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Complete business turnaround in Israel

The Israeli business has been streamlined and today it is also making a profit.

Sigal Mannheim-Katzowich; DSV, Israel

When Sigal Mannheim-Katzowich assumed her duties as Managing Director of UTi Israel 18 months ago, the business had been efficiently streamlined by the
previous manager, but was still not making a profit. Today, it is no longer enough to nurture the good customers: new ones need to be brought in every day.

This is not the first time that Sigal is leading efforts to reverse a trend for the better. This was also true of her previous managerial position, for Swissport Israel at Israel’s Ben-Gurion International Airport, where she turned a loss-giving business into a business with sizeable earnings in just two years.

And there is not one specific thing or special methodology she uses. Although she admits being fond of leading turnarounds ("you feel proud to be able to show that you have accomplished something big"), she does not regard turning a business upside down and doing everything differently than previously as an end in itself. But it turns out that this is exactly what the two companies she has most recently managed actually needed. The most recent is, of course, UTi Israel, which employs 790 people at eight different locations: 440 in the Air & Sea organisation (including a handful in road transport), and the rest (350) in Solutions.

"When I arrived, the UTi structure was good and the employees were skilled and professional, but there was a general lack of ambition and direction," she says, explaining that it is a matter of changing the corporate culture – and making the sales team hungrier. At UTi, they were more like farmers than hunters, according to Sigal.

Made them hungry again

"The biggest change took place in sales and marketing," she says. "Previously, sales reps were mostly interested in holding onto existing customers and cultivating these relations, to ensure that they didn’t leave the business. Today, these sales reps are hungry again because they have to add new customers every day, customers who are not familiar with UTi. There is a big market out there. This is how sales reps have to earn their money and I tell them to leave the day-to-day operations to me," Sigal says. She has invested in intensifying the focus on customer service so operational staff provide the best service possible and thus in practice serve as farmers who get customers to stay and increase their involvement in the business. And then there are the ten key account managers who also serve as farmers for the biggest global customers while at the same time growing medium-sized customers into some of the biggest.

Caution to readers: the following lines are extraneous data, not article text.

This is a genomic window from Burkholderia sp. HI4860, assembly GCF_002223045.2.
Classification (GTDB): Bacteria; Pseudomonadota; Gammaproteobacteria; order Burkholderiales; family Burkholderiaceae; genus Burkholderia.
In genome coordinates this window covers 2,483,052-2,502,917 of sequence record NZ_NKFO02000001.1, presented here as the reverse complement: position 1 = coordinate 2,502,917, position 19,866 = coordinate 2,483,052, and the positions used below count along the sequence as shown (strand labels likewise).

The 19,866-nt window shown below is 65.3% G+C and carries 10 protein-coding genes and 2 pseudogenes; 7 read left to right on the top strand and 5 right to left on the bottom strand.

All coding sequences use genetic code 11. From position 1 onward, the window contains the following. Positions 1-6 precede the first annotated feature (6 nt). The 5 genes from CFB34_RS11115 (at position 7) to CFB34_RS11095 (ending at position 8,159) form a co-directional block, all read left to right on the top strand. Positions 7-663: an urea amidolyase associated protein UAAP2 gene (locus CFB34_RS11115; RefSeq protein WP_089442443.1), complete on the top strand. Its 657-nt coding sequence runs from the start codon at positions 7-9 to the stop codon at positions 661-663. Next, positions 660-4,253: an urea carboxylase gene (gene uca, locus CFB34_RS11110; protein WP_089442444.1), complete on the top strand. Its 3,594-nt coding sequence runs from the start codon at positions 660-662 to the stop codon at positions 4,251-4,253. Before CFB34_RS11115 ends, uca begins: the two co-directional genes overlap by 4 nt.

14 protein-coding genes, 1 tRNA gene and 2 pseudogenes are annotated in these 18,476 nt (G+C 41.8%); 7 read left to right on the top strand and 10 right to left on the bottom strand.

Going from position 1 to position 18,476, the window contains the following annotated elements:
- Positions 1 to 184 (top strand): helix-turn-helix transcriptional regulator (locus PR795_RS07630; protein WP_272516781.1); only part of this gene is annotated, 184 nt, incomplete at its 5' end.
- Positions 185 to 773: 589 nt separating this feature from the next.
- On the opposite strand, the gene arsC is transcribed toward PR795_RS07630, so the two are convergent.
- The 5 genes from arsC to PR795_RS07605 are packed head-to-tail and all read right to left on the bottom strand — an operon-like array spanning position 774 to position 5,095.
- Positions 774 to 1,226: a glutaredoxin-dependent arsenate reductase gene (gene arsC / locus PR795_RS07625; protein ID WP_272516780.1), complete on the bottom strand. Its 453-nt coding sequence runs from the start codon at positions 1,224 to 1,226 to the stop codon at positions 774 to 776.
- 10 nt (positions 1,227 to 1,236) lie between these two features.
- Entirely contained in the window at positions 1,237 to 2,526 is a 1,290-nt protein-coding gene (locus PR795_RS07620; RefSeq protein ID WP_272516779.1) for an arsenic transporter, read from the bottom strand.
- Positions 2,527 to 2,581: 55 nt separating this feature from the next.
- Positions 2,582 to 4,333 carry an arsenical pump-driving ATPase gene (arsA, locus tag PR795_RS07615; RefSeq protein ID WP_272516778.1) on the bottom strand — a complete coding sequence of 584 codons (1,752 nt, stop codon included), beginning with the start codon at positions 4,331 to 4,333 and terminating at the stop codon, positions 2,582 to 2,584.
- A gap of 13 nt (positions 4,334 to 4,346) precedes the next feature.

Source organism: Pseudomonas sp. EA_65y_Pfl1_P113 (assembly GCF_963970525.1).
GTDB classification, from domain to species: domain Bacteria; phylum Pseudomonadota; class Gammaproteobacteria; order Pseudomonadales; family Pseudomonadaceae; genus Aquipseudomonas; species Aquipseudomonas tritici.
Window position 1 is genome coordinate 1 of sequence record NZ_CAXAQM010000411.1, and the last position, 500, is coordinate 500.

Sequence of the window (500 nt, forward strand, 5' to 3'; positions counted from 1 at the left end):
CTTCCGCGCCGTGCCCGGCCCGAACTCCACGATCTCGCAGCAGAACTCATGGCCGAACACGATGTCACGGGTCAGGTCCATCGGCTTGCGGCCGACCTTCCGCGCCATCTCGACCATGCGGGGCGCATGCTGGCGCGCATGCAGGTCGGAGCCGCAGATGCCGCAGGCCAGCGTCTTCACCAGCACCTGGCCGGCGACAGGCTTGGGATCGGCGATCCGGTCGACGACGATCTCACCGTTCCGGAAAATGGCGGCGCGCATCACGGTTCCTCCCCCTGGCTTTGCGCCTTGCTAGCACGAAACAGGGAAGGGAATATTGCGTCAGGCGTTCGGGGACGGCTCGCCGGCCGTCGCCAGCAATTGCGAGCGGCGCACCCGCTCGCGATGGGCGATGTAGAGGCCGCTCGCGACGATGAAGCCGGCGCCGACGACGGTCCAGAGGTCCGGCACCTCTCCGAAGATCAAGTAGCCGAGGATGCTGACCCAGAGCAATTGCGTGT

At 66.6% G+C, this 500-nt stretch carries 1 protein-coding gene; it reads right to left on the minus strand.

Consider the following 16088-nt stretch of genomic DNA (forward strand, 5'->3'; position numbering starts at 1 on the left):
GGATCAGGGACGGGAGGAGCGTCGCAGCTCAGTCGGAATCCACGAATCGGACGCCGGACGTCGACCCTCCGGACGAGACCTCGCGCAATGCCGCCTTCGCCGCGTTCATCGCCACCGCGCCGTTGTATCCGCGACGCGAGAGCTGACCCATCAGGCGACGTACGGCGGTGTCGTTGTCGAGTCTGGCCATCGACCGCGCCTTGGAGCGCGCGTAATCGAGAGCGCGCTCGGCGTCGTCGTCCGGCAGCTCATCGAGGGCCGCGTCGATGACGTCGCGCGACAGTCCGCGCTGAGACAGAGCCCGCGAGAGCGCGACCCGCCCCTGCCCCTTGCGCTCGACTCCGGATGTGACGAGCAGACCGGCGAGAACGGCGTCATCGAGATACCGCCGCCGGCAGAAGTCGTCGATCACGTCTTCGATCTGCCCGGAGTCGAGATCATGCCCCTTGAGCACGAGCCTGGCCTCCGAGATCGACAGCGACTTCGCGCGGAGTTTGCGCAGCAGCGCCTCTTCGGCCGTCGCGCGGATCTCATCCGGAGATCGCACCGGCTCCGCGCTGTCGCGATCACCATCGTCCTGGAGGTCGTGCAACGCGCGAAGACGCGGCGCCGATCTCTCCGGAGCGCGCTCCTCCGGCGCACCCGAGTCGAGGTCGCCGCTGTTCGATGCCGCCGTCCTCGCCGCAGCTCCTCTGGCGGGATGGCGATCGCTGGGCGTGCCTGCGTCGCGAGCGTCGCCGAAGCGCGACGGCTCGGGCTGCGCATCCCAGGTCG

Customs brokerage

UTi is relatively new to Israel. The company came here in 2007 through the respective acquisitions of Transcal and Newlog (built on 12 different and smaller companies). The primary source of income was customs brokerage, as the companies had a licence to serve as the auxiliary arm of the authorities in conjunction with customs brokerage of incoming goods, vehicles, etc. Up until 2011 – when Sigal’s predecessor laid the groundwork for the present corporate structure – the managers from the two bought-up companies were still running the business – i.e. business as usual. Today, customs brokerage continues to be an important source of income for the company (roughly 30% of turnover), but whereas previously it was the entire business, today it serves more as bait to lure customers into the Air & Sea organisation:

"We have informed our customers that if they want to use us as their customs broker, then we must also be their freight forwarder,” Sigal says, adding: “We want to give our customers this full service, because freight forwarding is where the money is."

Increased the rates